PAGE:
Imperial College London


Business School

Assistant Professor in Marketing



+44 (0)20 7594 9412m.tuk CV




289Tanaka BuildingSouth Kensington Campus





Mirjam Tuk joined Imperial College in November 2011. Prior to that she heldpositions at the University of Groningen and the University of Twente, both inThe Netherlands. She obtained her PhD in Marketing from the RotterdamSchool of Management, Erasmus University in the Netherlands in 2008. She held a visiting professor position at INSEAD from 2011 until 2014. She is currently a visiting professor at the Rotterdam School of Management.

Mirjam’s primary research areas are consumer self-control processes and interpersonal influence processes. In her work on self-control processes, she examines determinants of self-control improvement. Her work in this domain has been accepted for publication in the Journal of Experimental Psychology: General and Psychological Science. Among others, she shows that visceral factors that induce an increased state of control (e.g.bladder control)  influence and  boost behavioral self-control ability. This research has been awarded the 2011 IgNobel award in Medicine. It has received extensive international radio and newspaper coverage by, among others, The Economist Intelligent Life, The Guardian, The Daily Telegraph, Fox News,Newsweek, BBC radio, CNN and MSNBC. It was also featured in the sitcom "Big Bang Theory". 

Her work in the area of interpersonal influence focuses on word-of-mouth referral behavior. She examines how marketing stimulated referrals alter word-of-mouth interactions, and potentially diminish the well-known effectiveness of word-of-mouth recommendations. Her work in this area has appeared in the Journal of Consumer Psychology, the Journal of the Academy of Marketing Science and the European Journal of Social Psychology.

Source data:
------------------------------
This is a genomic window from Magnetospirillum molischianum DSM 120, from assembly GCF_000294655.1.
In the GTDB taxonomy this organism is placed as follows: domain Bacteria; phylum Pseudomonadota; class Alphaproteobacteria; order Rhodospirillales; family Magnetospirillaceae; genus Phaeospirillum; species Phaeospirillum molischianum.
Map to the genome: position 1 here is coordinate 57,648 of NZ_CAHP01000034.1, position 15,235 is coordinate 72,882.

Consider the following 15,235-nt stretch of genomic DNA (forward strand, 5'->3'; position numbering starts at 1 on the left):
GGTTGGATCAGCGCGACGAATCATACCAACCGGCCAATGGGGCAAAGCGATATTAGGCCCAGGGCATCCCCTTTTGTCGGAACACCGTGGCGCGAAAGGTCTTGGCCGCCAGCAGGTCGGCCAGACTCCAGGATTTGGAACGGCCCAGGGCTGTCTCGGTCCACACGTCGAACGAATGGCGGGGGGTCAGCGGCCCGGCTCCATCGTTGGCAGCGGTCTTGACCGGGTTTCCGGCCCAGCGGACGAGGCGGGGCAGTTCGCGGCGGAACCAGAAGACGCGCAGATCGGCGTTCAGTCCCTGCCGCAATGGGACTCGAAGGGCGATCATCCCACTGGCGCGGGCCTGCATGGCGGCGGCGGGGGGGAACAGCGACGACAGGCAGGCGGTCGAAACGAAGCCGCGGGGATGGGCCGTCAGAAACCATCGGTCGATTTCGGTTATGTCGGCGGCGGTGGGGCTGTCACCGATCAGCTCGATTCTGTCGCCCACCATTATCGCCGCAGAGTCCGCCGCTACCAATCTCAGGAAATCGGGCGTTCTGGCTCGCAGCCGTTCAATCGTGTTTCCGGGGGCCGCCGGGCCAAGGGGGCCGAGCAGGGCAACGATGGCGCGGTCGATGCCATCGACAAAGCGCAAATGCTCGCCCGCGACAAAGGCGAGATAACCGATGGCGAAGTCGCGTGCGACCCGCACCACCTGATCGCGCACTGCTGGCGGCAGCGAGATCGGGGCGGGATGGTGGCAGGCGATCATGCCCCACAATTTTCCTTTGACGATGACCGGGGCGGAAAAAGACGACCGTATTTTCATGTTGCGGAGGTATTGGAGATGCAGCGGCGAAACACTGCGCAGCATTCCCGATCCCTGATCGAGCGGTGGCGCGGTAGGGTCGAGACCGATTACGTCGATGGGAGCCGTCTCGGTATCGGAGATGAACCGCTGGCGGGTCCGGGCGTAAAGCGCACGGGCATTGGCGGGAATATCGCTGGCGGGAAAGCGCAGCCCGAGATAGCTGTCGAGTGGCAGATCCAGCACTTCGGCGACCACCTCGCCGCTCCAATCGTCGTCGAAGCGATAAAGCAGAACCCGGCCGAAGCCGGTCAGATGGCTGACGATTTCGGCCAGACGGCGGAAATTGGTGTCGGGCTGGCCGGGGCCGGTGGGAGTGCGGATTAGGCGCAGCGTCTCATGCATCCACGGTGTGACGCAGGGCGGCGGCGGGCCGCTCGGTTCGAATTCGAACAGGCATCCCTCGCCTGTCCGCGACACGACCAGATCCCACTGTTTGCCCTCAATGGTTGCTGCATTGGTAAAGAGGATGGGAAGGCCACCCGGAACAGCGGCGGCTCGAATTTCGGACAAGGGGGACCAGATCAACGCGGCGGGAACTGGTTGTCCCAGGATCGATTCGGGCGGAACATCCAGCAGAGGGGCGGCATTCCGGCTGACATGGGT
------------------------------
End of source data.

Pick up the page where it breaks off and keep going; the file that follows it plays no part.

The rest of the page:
Sweldens S, Tuk MA, Huetter M, How to study consciousness in consumer research, Journal of Consumer Research, ISSN:0093-5301

Tuk MA, Zhang K, Sweldens S, 2015, The Propagation of Self-Control: Self-Control in One Domain Simultaneously Improves Self-Control in Other Domains, Journal of Experimental Psychology-general, Vol:144, ISSN:0096-3445, Pages:639-654

Verlegh PWJ, Ryu G, Tuk MA, et al., 2013, Receiver responses to rewarded referrals: the motive inferences framework, Journal of the Academy of Marketing Science, Vol:41, ISSN:0092-0703, Pages:669-682


Tuk MA, Verlegh PWJ, Smidts A, et al., 2015, The Informational Value of Dissimilarity in Interpersonal Influence, 2015 Association for Consumer Research, Association for Consumer Research, Pages:723-724

Tuk MA, Zhang K, Sweldens S, 2012, Self-Control Spillover: Suppressing One Impulse Facilitates Simultaneous Control in Unrelated Domains., International Society for Consumer Psychology

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